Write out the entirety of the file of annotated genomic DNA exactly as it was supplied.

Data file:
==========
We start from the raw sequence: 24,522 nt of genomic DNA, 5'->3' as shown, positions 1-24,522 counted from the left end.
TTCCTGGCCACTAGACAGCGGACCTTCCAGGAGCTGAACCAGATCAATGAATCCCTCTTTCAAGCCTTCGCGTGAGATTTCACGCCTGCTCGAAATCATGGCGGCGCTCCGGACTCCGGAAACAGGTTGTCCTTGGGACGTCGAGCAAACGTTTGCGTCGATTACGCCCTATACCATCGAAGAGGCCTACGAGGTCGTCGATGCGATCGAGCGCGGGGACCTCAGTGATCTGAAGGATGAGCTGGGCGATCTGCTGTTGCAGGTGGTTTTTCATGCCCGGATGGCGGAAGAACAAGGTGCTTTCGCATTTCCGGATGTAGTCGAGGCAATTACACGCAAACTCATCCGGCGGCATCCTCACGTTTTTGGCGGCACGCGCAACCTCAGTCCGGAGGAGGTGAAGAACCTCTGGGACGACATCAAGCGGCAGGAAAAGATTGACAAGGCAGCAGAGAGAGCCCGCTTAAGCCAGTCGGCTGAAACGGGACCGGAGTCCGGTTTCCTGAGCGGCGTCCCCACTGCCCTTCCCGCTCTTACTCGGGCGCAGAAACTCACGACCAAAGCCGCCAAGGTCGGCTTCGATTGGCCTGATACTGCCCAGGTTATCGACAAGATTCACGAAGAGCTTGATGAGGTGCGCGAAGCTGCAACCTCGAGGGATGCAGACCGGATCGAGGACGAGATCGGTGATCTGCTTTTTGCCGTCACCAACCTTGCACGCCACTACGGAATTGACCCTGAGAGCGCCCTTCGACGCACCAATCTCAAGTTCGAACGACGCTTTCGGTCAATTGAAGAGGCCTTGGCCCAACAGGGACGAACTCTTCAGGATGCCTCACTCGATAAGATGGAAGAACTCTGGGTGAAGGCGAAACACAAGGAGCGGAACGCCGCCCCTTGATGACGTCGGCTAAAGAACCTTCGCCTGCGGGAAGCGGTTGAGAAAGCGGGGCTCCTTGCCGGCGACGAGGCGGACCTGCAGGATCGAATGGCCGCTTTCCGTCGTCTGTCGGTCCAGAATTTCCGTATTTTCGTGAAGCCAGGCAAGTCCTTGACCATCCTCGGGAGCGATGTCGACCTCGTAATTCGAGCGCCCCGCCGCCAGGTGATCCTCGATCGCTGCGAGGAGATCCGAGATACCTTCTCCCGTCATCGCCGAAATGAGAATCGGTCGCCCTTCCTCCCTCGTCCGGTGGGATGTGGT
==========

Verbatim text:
We start from the raw sequence: 24,522 nt of genomic DNA, 5'->3' as shown, positions 1-24,522 counted from the left end.
TTCCTGGCCACTAGACAGCGGACCTTCCAGGAGCTGAACCAGATCAATGAATCCCTCTTTCAAGCCTTCGCGTGAGATTTCACGCCTGCTCGAAATCATGGCGGCGCTCCGGACTCCGGAAACAGGTTGTCCTTGGGACGTCGAGCAAACGTTTGCGTCGATTACGCCCTATACCATCGAAGAGGCCTACGAGGTCGTCGATGCGATCGAGCGCGGGGACCTCAGTGATCTGAAGGATGAGCTGGGCGATCTGCTGTTGCAGGTGGTTTTTCATGCCCGGATGGCGGAAGAACAAGGTGCTTTCGCATTTCCGGATGTAGTCGAGGCAATTACACGCAAACTCATCCGGCGGCATCCTCACGTTTTTGGCGGCACGCGCAACCTCAGTCCGGAGGAGGTGAAGAACCTCTGGGACGACATCAAGCGGCAGGAAAAGATTGACAAGGCAGCAGAGAGAGCCCGCTTAAGCCAGTCGGCTGAAACGGGACCGGAGTCCGGTTTCCTGAGCGGCGTCCCCACTGCCCTTCCCGCTCTTACTCGGGCGCAGAAACTCACGACCAAAGCCGCCAAGGTCGGCTTCGATTGGCCTGATACTGCCCAGGTTATCGACAAGATTCACGAAGAGCTTGATGAGGTGCGCGAAGCTGCAACCTCGAGGGATGCAGACCGGATCGAGGACGAGATCGGTGATCTGCTTTTTGCCGTCACCAACCTTGCACGCCACTACGGAATTGACCCTGAGAGCGCCCTTCGACGCACCAATCTCAAGTTCGAACGACGCTTTCGGTCAATTGAAGAGGCCTTGGCCCAACAGGGACGAACTCTTCAGGATGCCTCACTCGATAAGATGGAAGAACTCTGGGTGAAGGCGAAACACAAGGAGCGGAACGCCGCCCCTTGATGACGTCGGCTAAAGAACCTTCGCCTGCGGGAAGCGGTTGAGAAAGCGGGGCTCCTTGCCGGCGACGAGGCGGACCTGCAGGATCGAATGGCCGCTTTCCGTCGTCTGTCGGTCCAGAATTTCCGTATTTTCGTGAAGCCAGGCAAGTCCTTGACCATCCTCGGGAGCGATGTCGACCTCGTAATTCGAGCGCCCCGCCGCCAGGTGATCCTCGATCGCTGCGAGGAGATCCGAGATACCTTCTCCCGTCATCGCCGAAATGAGAATCGGTCGCCCTTCCTCCCTCGTCCGGTGGGATGTGGT